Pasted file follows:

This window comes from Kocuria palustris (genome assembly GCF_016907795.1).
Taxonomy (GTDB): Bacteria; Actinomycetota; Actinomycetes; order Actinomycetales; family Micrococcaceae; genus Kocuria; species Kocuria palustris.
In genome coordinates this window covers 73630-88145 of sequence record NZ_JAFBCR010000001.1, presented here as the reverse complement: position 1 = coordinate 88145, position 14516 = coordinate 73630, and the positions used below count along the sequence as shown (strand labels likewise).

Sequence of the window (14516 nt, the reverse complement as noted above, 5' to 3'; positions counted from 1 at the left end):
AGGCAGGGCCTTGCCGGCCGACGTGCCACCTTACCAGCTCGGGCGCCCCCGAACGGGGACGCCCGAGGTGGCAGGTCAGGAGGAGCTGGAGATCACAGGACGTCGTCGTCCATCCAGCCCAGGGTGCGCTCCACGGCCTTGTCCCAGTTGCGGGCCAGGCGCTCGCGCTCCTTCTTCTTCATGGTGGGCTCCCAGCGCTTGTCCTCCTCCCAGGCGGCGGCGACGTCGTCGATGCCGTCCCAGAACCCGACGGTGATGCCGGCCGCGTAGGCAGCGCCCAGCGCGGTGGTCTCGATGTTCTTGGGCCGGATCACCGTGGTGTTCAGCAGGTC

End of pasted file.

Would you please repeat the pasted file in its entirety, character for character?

This window comes from Kocuria palustris (genome assembly GCF_016907795.1).
Taxonomy (GTDB): Bacteria; Actinomycetota; Actinomycetes; order Actinomycetales; family Micrococcaceae; genus Kocuria; species Kocuria palustris.
In genome coordinates this window covers 73630-88145 of sequence record NZ_JAFBCR010000001.1, presented here as the reverse complement: position 1 = coordinate 88145, position 14516 = coordinate 73630, and the positions used below count along the sequence as shown (strand labels likewise).

Sequence of the window (14516 nt, the reverse complement as noted above, 5' to 3'; positions counted from 1 at the left end):
AGGCAGGGCCTTGCCGGCCGACGTGCCACCTTACCAGCTCGGGCGCCCCCGAACGGGGACGCCCGAGGTGGCAGGTCAGGAGGAGCTGGAGATCACAGGACGTCGTCGTCCATCCAGCCCAGGGTGCGCTCCACGGCCTTGTCCCAGTTGCGGGCCAGGCGCTCGCGCTCCTTCTTCTTCATGGTGGGCTCCCAGCGCTTGTCCTCCTCCCAGGCGGCGGCGACGTCGTCGATGCCGTCCCAGAACCCGACGGTGATGCCGGCCGCGTAGGCAGCGCCCAGCGCGGTGGTCTCGATGTTCTTGGGCCGGATCACCGTGGTGTTCAGCAGGTC